Tuesday, March 15, 2005

Tsunami and the Nicobar islanders

The Tsunamis is "ancient" history now, but in researching the alleged near- Homo sapiens sapiens extinction event of the Tabo eruption I came across a web site describing the peoples of the Nicobar islands -- a group that colonized that area shortly after the Tabo eruption. The Negrito in particular represent a very ancient "race". The web site has news of how these people survived the Tsunami, but in at least one case rescue efforts have caused more pain than the Tsunami itself:

05-mar: ...While the Tsunami was in itself a traumatic experience for most, what has followed is even more traumatic. This is true especially for the inhabitants of Chowra, Bompoka and Trinket, the three islands in the Central Nicobars that were badly damaged and are now seen as unfit for habitation.

Chowra, a small flat island with a high population density and limited natural resources, had a pre-Tsunami population of 1,464, now reduced to 1,408. The relatively low number of casualties was completely unexpected. In view of the Tsunami's behaviour in Car Nicobar, the complete destruction of Chowra was initially feared. However, when rescue operations ended on Chowra on 4th January, it was found that 'only' 56 had died. No, the waves had not spared the rest of the population: most of them had been washed out to sea. But the Chowrites, sea people that they are, managed to fight the gigantic waves and swim back to land. The Chowrites are no ordinary people. Up to now, they are the only group in the Nicobars that have maintained a strong cultural identity despite outside interventions. It is known throughout the archipelago that the Chowrites have remained opposed to we1fare and development programs promoted by the Administration until recently. To the Chowrites, their identity and culture, inextricably linked to their land, are endowed with magic and has been foremost in all contact with the outside world.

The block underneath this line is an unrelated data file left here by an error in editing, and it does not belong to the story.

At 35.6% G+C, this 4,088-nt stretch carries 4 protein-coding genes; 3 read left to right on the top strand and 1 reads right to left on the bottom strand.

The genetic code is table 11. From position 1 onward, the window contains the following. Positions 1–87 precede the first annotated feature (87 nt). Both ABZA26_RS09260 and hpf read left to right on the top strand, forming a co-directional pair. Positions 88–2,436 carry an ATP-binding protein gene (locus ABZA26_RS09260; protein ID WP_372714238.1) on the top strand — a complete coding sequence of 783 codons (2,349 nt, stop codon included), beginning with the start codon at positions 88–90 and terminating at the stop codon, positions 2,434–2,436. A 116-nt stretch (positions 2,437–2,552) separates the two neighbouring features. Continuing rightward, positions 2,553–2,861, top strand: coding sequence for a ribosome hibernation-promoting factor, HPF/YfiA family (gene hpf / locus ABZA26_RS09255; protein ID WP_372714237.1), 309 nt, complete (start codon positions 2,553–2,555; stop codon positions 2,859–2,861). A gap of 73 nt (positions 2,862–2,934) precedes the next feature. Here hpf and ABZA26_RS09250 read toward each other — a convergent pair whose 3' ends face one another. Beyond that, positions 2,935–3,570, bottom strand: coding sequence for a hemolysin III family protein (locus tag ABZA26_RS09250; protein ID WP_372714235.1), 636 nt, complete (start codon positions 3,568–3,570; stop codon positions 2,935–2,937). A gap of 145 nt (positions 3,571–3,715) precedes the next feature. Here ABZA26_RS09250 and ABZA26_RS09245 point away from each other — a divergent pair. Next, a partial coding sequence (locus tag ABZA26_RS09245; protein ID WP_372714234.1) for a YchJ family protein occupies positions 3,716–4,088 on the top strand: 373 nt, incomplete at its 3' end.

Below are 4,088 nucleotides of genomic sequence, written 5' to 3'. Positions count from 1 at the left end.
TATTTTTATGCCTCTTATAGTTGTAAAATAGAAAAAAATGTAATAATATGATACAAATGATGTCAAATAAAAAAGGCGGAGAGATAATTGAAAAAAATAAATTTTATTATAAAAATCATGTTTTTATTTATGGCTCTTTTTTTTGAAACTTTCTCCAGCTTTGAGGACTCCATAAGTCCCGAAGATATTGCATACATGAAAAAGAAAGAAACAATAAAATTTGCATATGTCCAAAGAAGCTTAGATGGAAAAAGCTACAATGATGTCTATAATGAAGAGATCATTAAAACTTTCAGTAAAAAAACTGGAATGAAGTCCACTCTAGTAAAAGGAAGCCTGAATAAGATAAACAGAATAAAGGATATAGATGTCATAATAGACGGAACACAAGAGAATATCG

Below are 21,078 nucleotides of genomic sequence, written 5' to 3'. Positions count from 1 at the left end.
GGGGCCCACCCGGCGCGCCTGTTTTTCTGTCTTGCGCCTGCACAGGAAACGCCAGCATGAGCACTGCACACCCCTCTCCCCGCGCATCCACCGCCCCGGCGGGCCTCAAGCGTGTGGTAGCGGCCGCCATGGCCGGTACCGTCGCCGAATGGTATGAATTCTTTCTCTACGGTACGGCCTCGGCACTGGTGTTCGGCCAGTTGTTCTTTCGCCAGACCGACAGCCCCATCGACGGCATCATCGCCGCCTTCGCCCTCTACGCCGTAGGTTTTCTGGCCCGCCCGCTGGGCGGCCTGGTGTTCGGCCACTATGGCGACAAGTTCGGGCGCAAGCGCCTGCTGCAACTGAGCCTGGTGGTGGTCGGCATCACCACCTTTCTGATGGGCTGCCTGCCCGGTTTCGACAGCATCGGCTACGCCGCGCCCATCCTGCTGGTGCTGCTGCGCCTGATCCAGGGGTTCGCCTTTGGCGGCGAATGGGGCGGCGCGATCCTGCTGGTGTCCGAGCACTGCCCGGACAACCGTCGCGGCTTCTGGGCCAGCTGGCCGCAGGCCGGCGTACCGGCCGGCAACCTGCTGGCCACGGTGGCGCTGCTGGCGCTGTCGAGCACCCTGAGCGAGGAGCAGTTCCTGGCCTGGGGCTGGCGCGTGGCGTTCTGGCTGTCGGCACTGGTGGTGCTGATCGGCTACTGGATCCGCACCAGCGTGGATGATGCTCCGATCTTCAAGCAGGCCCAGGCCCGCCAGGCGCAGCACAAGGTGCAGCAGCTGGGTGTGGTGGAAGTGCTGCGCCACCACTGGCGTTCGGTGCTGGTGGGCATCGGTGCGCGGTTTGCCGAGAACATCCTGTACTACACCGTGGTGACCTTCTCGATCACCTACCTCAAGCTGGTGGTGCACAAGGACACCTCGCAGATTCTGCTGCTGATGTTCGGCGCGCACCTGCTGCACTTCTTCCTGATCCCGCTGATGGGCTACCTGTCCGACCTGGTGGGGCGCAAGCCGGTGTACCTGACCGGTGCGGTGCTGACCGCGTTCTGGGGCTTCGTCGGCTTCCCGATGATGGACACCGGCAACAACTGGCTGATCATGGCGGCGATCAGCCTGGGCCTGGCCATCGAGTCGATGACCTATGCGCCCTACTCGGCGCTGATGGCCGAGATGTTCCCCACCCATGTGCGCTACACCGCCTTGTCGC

For the first time, the people of Chowra have now been separated from their land. Following the rescue operations, all inhabitants of Chowra and Bompoka were moved to relief camps on Teressa island. Having spent two unhappy months there, they now wish to return to their islands and start a new life. But, unfortunately, they are not allowed to do so. In a meeting that was organized by the Administration on Teressa in early February, discussions were held with the Chief Captain of Chowra, Jonathan. The Administration urged Jonathan to stay in their new home on Teressa and tend to their plantations on Chowra, at least during the temporary rehabilitation phase. The main argument put forth by the Administration was the lack of water on Chowra. Jonathan failed to understand why this should be an issue after the Tsunami. Chowra had always faced water scarcity, no solution to which had ever been found or sought by the Administration, so why should this suddenly be an issue now? Jonathan expects nothing from the Administration. Why should he? He said that the desalinization plant that had been set up at one point worked only for a short while. It never got repaired or serviced when it broke down. His people had managed well in the past and they could do so now. Two weeks after that meeting, Jonathan, in a letter, still begged for boats 'to return to Chowra for at least 10 days to collect our left belongings ... before the [southwest] winds, because then there will be many problems once this wind starts. We have to reach Chowra before that'. When an official assessment team visited Chowra for the first time on 28th February, it was surprised to find that conditions on Chowra were much better than in most other villages/islands. Unfortunately, it had taken 2 months to realize this...

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